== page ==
Adapting to Take Advantage of Upcoming OpportunitiesMon, 11/05/2018 - 17:07
The Mexican infrastructure industry is going through a transition period as the country shifts into a new political administration. But due to a decline in the development of public infrastructure, Jóse Ramón Delgado, Country Manager of Ayesa Mexico, says engineering companies must adapt. “Ayesa has always worked closely with the public sector and when we first arrived in Latin America 15 years ago, we wanted to continue to working in public projects,” he says. “Diversification is key during times like these and Ayesa is diversifying not only in the different subsectors but also in the regions in which it is operating.”
With the changing administration, public sector projects of the Peña Nieto era are tailing off while the new administration is yet to develop its National Infrastructure Program. This means there has been a natural slowdown in public infrastructure project development but private sector development has continued to boost the industry. In the next year, Delgado foresees a decrease in public projects and says engineering companies should not simply wait around for public projects to present themselves. “There are still many opportunities to take advantage of and Ayesa is taking the leap to new segments within the transport and social infrastructure sectors while the public sector gains traction,” he says.
Ayesa is currently in the process of finalizing various large projects such as Atotonilco, which is already in its operational phase, the Mexico-Toluca Interurban train, the third pipeline of the Cutzamala aqueduct and NAIM. The construction of NAIM is one of the most important projects in Latin America but with the changes in political environment, uncertainty has arisen. “The future of NAIM is unknown in the medium term but we believe it will be an investment that will continue under the new administration,” says Delgado. “It is probable that the contract assignation or construction scheme or even the final allocation may change but due to the advances already made, it would send the wrong message to international markets if the project were stopped.”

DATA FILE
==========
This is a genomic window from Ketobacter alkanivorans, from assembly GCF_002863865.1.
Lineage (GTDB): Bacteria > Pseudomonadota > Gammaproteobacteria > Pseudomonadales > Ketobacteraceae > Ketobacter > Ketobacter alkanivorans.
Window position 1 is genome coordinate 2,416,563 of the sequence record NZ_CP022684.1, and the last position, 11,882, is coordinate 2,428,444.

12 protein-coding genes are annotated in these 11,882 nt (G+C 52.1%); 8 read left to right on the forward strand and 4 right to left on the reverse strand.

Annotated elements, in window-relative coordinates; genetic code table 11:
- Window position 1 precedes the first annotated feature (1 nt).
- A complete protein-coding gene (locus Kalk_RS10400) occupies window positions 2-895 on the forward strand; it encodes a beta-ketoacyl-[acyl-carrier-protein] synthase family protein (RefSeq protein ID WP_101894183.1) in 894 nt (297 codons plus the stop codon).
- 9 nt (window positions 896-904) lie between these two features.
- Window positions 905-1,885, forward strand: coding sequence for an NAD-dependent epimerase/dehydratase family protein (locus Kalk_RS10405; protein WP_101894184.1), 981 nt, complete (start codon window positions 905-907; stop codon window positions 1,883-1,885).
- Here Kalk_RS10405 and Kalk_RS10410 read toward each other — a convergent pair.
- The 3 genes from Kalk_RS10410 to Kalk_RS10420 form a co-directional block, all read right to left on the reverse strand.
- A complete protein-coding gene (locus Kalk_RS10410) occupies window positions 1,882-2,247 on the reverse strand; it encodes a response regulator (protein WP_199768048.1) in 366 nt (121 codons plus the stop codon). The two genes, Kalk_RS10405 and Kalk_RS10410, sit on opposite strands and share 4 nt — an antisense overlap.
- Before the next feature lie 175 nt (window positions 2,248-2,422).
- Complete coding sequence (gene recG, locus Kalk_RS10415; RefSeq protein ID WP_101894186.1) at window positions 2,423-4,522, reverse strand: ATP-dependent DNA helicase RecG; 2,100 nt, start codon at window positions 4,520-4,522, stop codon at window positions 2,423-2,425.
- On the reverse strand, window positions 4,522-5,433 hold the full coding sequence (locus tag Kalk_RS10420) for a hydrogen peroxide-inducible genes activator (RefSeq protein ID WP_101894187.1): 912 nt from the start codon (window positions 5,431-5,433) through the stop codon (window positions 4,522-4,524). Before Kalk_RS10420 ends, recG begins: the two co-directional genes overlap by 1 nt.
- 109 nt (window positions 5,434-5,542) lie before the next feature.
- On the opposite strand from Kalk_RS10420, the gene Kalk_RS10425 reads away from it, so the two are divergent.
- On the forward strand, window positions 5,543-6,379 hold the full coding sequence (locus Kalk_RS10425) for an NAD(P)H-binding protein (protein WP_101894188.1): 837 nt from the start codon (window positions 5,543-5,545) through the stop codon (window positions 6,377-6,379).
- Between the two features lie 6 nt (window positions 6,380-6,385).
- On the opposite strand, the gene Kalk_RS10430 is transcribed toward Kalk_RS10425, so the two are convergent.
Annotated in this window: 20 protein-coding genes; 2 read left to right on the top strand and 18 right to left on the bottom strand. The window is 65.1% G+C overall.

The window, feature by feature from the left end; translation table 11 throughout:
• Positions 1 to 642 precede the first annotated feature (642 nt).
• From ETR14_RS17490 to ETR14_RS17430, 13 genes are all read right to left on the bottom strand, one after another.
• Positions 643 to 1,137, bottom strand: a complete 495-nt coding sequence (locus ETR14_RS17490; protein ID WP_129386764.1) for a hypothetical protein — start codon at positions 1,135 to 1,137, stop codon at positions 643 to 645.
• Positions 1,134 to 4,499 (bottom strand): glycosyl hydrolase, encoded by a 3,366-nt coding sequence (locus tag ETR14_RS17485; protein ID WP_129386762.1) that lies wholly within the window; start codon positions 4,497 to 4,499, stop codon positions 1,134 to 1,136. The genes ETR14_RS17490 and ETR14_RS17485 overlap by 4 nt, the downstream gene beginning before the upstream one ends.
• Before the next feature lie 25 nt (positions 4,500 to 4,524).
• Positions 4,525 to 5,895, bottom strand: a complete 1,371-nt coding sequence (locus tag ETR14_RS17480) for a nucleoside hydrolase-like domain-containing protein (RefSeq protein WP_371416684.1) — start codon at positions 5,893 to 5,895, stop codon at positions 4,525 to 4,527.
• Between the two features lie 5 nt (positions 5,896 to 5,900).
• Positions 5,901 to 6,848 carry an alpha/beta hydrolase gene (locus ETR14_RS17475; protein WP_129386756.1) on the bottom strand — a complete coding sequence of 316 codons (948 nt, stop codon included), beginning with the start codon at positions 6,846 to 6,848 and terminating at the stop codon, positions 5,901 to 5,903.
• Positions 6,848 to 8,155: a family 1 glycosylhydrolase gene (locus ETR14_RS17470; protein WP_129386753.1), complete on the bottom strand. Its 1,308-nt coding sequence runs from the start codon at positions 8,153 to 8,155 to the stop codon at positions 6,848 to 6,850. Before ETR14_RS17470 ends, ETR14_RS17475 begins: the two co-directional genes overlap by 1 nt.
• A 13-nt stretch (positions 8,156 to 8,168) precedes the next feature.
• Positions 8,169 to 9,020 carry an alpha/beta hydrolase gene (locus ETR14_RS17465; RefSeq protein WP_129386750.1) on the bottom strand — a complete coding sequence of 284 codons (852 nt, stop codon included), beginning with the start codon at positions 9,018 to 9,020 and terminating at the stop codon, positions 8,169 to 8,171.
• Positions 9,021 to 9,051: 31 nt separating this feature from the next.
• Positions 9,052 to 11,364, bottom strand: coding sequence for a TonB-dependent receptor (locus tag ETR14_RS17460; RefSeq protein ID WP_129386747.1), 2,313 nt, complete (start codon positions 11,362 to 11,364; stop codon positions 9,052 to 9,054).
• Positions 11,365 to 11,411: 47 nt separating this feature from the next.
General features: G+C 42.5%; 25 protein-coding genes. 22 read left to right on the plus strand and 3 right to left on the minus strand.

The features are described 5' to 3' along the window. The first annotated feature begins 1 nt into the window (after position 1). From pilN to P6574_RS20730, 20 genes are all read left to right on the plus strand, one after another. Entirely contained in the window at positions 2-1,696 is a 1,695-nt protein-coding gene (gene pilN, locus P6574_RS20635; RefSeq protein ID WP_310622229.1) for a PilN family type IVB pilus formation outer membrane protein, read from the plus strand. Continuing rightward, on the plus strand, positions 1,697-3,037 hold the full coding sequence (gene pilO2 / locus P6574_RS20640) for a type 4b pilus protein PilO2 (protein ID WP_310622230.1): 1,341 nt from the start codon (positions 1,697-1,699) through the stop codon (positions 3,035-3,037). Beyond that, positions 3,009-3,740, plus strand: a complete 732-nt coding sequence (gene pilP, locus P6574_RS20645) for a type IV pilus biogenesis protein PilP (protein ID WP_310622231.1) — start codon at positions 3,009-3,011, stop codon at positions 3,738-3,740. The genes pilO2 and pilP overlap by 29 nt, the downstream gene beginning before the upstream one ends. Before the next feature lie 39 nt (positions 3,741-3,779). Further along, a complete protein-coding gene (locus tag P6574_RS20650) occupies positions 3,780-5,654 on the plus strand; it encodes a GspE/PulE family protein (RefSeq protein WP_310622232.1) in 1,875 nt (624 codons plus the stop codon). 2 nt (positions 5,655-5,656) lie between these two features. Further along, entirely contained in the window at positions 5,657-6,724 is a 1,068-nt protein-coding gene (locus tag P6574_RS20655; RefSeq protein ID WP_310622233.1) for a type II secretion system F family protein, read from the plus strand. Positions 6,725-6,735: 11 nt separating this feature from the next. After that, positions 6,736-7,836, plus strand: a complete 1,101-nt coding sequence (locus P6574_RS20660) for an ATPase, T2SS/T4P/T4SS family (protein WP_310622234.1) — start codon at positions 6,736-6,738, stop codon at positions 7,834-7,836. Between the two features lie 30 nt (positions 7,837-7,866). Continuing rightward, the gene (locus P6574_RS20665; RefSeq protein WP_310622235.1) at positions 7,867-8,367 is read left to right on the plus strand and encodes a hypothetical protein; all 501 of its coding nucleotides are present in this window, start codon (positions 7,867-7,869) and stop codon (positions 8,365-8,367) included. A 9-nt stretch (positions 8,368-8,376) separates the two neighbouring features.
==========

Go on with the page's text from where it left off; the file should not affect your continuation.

Throughout his campaign, incoming President López Obrador established various priorities in terms of infrastructure projects for his administration, including the Mayan Train and the construction of 300 rural roadways. But Delgado believes that now the new administration must ensure that the campaign promises tally with the budget. “Many of the projects are very social and are may not be attractive for the private sector to participate through a concession or PPP,” he warns. “The administration will have to differentiate what budget will be allocated to social projects and how the rest will be bridged with private sector resources.”
PPPs have been the most successful in the transport sector, in particular road infrastructure development and maintenance due to the returns that can be provided by tolls collected. Banobras has released PPP tenders to the private sector for various roads such as Tampico-Ciudad Victoria, Campeche-Merida and San Luis Potosi-Matehuala and is expected to continue doing so in the years to come. Banobras decided to open these opportunities to the private sector so it could operate them in a more efficient way and transfer as little cost as possible to the end users. Ayesa recently was awarded the supervision of operation and maintenance through an administrative supervision agent of 580km of the Southeast Package. This package, also awarded by Banobras, includes six highways that run through Veracruz, Tabasco, Campeche and Chiapas.
Delgado says another factor the government should consider to attract private investment is decreasing project risk. For infrastructure development, this can come in the form of rights of way (ROW) and social and environmental studies. It is common for projects to experience cost and time overruns, in what Delgado believes is a lack of planning, which is exacerbated by government time constraints. “It is important to allocate resources to the planning stages of a project and not just create projects to fulfill political goals,” he explains. “We need to identify the needs of the country, as well as the financial viability of these projects. Infrastructure planning in the investment cycle could save 30-40 percent of the cost overruns generated during the project.”